When we work with physicians and managers who’ve found their financial results have inexplicably declined, they often wonder why the profit numbers changed when the practice is still managed in the same careful way as before. It’s a puzzle and a disappointment and a huge source of frustration!

But therein lies the rub: As managers, our job is often to respond to changes that happen outside our business. Doing things the same way, even when executing perfectly, is often not enough to assure good results. Things are happening in the broader market that affect our patients and their behavior. It’s our job to recognize when trends that have nothing to do with medicine still require a response from our industry.

One really powerful example of a completely external trend that is nonetheless affecting every practice business is the rapid adoption of online payments by consumers. If your practice hasn’t responded to this trend, it’s probably already affecting your collections negatively.

Graphic (c) Capko & Morgan The shift in payment behavior by consumers has been dramatic. I created the chart to the left using USPS data showing that single-piece stamped mail has declined more than 50% in the past decade. The Post Office attributes this decline to shifting consumer preferences, especially for bill payment. The days when it was normal behavior for consumers to sit down once a month and review paper statements, write stacks of checks, stuff the checks in return envelopes, then stamp the envelopes and drop them into the mail are rapidly disappearing.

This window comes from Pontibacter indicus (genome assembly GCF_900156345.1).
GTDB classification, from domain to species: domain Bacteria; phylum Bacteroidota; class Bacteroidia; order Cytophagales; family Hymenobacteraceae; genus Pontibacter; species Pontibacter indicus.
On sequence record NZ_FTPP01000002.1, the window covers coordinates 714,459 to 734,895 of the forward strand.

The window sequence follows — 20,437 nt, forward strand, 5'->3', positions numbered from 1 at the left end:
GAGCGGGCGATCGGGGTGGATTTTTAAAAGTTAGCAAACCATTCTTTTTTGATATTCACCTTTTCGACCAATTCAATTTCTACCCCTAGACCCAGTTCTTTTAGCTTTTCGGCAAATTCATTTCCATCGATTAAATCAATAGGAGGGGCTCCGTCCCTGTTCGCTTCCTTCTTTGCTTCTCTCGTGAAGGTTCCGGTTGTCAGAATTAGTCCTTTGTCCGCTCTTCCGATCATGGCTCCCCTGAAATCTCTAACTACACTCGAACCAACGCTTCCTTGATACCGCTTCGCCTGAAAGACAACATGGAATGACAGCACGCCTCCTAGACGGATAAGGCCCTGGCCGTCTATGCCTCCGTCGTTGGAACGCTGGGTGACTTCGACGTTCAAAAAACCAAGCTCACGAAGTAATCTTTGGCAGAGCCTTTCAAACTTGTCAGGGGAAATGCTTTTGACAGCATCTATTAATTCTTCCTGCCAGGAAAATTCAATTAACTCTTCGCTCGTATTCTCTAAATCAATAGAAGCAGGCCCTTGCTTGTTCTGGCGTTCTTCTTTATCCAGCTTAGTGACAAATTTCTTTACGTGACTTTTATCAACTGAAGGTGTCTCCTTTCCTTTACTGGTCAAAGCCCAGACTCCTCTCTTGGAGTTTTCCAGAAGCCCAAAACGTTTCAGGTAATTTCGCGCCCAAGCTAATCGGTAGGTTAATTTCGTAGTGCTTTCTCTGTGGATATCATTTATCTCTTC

Patients’ strong preference for paying electronically is both an opportunity and a threat to your practice business. Give patients an easy way to pay online — better yet, give them electronic statements, too — and you’ll get paid faster, with less labor required, and reduced paper and postage costs, all while making patients happier. Now that’s some serious upside!

But if you don’t make online payments possible, you’re also risking getting paid more slowly, with higher collection costs. That’s because it’s not just a matter of patients preferring to pay online. They’re organizing their budgets and managing their money in a completely different way. When your paper bill arrives, it could be the only one received via postal mail. Your wired, mobile patient probably won’t have a stamp on hand. Your patient may not even have checks on hand! That means the paper bill is not just an annoyance for your patient, it’s an obstacle to you getting paid. And that’s going to delay payment and add to your costs for bad debt, repeat statement mailings, and handling by your staff.

Responding to changes outside your control is not the most fun part of management. But it almost always presents an opportunity, too. Studies show consumers’ perceptions of businesses that offer online payment get a boost. So on top of paying faster, your patients will be happier with your practice if you respond to the electronic payment trend and make it easy for them to pay.

 

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